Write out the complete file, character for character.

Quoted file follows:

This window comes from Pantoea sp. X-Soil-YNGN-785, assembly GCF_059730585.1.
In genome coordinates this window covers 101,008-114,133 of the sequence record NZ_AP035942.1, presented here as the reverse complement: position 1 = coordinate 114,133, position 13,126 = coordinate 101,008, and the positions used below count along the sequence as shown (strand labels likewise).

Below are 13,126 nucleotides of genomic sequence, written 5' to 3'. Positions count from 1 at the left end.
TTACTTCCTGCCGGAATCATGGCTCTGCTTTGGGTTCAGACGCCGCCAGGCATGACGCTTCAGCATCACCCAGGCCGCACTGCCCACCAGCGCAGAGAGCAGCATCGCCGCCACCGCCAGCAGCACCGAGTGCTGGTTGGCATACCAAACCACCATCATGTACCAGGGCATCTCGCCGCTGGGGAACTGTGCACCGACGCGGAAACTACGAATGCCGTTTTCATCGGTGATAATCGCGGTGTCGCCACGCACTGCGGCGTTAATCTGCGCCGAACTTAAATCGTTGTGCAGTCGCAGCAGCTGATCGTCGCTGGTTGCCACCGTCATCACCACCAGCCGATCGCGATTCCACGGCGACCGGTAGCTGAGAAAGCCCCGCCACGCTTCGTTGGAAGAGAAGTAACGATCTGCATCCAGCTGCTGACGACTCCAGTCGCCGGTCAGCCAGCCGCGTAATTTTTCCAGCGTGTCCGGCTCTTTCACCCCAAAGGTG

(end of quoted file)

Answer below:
This window comes from Pantoea sp. X-Soil-YNGN-785, assembly GCF_059730585.1.
In genome coordinates this window covers 101,008-114,133 of the sequence record NZ_AP035942.1, presented here as the reverse complement: position 1 = coordinate 114,133, position 13,126 = coordinate 101,008, and the positions used below count along the sequence as shown (strand labels likewise).

Below are 13,126 nucleotides of genomic sequence, written 5' to 3'. Positions count from 1 at the left end.
TTACTTCCTGCCGGAATCATGGCTCTGCTTTGGGTTCAGACGCCGCCAGGCATGACGCTTCAGCATCACCCAGGCCGCACTGCCCACCAGCGCAGAGAGCAGCATCGCCGCCACCGCCAGCAGCACCGAGTGCTGGTTGGCATACCAAACCACCATCATGTACCAGGGCATCTCGCCGCTGGGGAACTGTGCACCGACGCGGAAACTACGAATGCCGTTTTCATCGGTGATAATCGCGGTGTCGCCACGCACTGCGGCGTTAATCTGCGCCGAACTTAAATCGTTGTGCAGTCGCAGCAGCTGATCGTCGCTGGTTGCCACCGTCATCACCACCAGCCGATCGCGATTCCACGGCGACCGGTAGCTGAGAAAGCCCCGCCACGCTTCGTTGGAAGAGAAGTAACGATCTGCATCCAGCTGCTGACGACTCCAGTCGCCGGTCAGCCAGCCGCGTAATTTTTCCAGCGTGTCCGGCTCTTTCACCCCAAAGGTG